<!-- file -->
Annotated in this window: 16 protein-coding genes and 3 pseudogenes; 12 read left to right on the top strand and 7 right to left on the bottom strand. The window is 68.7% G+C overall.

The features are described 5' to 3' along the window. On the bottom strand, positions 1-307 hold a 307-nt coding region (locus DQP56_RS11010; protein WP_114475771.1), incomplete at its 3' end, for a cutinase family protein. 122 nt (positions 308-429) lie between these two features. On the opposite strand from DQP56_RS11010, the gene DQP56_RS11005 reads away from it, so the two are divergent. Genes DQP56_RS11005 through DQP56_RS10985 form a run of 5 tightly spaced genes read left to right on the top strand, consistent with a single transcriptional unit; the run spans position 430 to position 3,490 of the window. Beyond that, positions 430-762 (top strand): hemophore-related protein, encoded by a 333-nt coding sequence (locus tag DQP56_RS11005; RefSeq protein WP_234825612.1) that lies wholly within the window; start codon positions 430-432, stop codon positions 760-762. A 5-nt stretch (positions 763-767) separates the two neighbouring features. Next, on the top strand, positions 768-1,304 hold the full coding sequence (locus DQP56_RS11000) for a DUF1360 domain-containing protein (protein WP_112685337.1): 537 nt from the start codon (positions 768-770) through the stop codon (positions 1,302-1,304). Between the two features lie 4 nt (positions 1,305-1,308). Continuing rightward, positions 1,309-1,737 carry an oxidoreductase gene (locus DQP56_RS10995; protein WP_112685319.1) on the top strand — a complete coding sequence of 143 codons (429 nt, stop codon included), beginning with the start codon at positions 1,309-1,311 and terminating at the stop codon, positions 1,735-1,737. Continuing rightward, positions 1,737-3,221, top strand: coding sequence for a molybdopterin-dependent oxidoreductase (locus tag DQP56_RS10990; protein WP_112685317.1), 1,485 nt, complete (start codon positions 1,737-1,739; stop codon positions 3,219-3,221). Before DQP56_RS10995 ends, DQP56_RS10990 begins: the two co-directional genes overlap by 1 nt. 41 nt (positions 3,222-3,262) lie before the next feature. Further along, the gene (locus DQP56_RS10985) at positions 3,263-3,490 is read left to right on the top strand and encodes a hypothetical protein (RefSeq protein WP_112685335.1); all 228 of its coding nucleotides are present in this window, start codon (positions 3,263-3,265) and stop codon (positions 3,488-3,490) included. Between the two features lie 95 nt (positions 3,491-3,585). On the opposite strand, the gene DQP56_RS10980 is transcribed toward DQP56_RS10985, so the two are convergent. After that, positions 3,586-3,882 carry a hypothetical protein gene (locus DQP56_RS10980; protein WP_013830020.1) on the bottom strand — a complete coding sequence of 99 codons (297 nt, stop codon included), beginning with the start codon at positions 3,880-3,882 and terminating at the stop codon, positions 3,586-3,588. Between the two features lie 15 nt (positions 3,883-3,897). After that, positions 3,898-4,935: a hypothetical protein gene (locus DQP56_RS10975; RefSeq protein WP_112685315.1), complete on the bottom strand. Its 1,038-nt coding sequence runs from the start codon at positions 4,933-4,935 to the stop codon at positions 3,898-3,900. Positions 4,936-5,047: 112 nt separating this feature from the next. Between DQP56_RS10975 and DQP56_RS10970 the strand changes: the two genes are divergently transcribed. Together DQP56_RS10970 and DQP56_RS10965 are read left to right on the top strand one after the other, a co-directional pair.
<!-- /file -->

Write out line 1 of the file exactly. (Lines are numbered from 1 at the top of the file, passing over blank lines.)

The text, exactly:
Annotated in this window: 16 protein-coding genes and 3 pseudogenes; 12 read left to right on the top strand and 7 right to left on the bottom strand. The window is 68.7% G+C overall.